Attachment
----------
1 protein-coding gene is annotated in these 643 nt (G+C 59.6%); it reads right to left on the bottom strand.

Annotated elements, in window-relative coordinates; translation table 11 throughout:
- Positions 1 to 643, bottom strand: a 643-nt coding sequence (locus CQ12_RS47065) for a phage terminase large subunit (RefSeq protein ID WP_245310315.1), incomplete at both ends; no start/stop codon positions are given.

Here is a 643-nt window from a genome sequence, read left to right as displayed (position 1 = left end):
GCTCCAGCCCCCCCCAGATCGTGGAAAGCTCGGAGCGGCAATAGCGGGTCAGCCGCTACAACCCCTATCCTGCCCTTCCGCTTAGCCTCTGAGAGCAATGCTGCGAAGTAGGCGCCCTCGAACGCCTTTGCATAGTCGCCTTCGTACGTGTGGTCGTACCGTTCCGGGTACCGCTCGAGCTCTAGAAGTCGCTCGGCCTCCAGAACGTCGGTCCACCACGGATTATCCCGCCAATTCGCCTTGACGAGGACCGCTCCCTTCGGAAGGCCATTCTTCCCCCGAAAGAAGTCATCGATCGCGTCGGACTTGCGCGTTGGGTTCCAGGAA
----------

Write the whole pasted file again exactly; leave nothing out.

1 protein-coding gene is annotated in these 643 nt (G+C 59.6%); it reads right to left on the bottom strand.

Annotated elements, in window-relative coordinates; translation table 11 throughout:
- Positions 1 to 643, bottom strand: a 643-nt coding sequence (locus CQ12_RS47065) for a phage terminase large subunit (RefSeq protein ID WP_245310315.1), incomplete at both ends; no start/stop codon positions are given.

Here is a 643-nt window from a genome sequence, read left to right as displayed (position 1 = left end):
GCTCCAGCCCCCCCCAGATCGTGGAAAGCTCGGAGCGGCAATAGCGGGTCAGCCGCTACAACCCCTATCCTGCCCTTCCGCTTAGCCTCTGAGAGCAATGCTGCGAAGTAGGCGCCCTCGAACGCCTTTGCATAGTCGCCTTCGTACGTGTGGTCGTACCGTTCCGGGTACCGCTCGAGCTCTAGAAGTCGCTCGGCCTCCAGAACGTCGGTCCACCACGGATTATCCCGCCAATTCGCCTTGACGAGGACCGCTCCCTTCGGAAGGCCATTCTTCCCCCGAAAGAAGTCATCGATCGCGTCGGACTTGCGCGTTGGGTTCCAGGAA